I’m just back from a fun stint as a guest host of CNBC’s Power Lunch and was struck by the increasing popularity of the term: “A perfect storm.” People are using it to describe everything from market conditions to the state of the Republican Party. There’s even a “perfect storm” for gold at the moment.
Washington Mutual CEO Kerry Killinger said today at a Lehman Bros. conference that there’s a “near-perfect storm” in the housing market (which, of course, doesn’t bode well for WaMu). When Skype’s phone service went down a few weeks ago, executives blamed it on a “perfect storm” of events.
It’s not a new term, of course. Sebastian Junger used it as the title of a 1999 book about actual weather events. When Roger Crocker, America’s new ambassador to Iraq, helped to draft a memo on the pitfalls of the Iraq war five years ago, the title was “The Perfect Storm.”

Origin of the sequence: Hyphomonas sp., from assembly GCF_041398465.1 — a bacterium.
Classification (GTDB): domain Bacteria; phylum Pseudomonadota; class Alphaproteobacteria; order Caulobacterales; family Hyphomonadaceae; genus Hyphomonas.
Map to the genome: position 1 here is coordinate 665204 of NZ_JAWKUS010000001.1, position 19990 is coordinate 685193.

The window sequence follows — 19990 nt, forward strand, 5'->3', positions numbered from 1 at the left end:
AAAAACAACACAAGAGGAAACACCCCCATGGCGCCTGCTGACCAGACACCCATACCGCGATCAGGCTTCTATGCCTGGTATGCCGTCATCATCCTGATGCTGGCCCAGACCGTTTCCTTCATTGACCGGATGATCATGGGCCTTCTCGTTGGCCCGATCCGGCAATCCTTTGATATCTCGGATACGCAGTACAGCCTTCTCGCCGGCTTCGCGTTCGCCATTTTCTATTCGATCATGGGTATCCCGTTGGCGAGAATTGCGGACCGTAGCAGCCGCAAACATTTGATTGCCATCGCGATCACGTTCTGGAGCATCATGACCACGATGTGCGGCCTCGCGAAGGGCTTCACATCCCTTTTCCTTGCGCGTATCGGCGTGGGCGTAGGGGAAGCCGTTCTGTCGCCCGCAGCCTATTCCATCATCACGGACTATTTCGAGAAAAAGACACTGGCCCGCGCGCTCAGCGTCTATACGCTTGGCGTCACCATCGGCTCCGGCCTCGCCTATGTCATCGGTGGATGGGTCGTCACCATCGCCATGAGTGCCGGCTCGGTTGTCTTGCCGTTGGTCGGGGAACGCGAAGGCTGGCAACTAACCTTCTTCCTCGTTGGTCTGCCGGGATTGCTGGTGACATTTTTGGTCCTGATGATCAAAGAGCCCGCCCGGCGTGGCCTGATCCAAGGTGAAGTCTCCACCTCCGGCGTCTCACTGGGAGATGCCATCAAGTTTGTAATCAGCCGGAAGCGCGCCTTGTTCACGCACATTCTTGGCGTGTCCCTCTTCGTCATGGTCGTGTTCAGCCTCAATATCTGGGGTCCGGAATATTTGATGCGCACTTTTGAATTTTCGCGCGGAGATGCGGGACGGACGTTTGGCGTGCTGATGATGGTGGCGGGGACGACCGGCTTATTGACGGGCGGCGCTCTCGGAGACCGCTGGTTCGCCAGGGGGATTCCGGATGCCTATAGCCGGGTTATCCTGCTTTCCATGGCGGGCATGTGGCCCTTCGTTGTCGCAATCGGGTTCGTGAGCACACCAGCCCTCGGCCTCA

But what exactly is a perfect storm? The connotation is almost always negative; when a particular set of events come together to magnify a situation to the point where it’s essentially uncontrollable. It relieves blame. WaMu’s chief cited the confluence of rising delinquencies and foreclosures, along with a credit crunch and other factors. The implicit assumption is that lenders like, say, WaMu are but victims in the storm.
Of course, almost every significant event is caused by some “perfect storm” of circumstances coming together. But what kind of perfect storm has made the term become such a cliche? Maybe it’s a sudden acknowledgement of the nuance of factors in business, combined with a growing sense that it’s all beyond our control.
Whatever the reason, I’m left wondering what fortuitious mix of events will prompt the term to fall into disuse.
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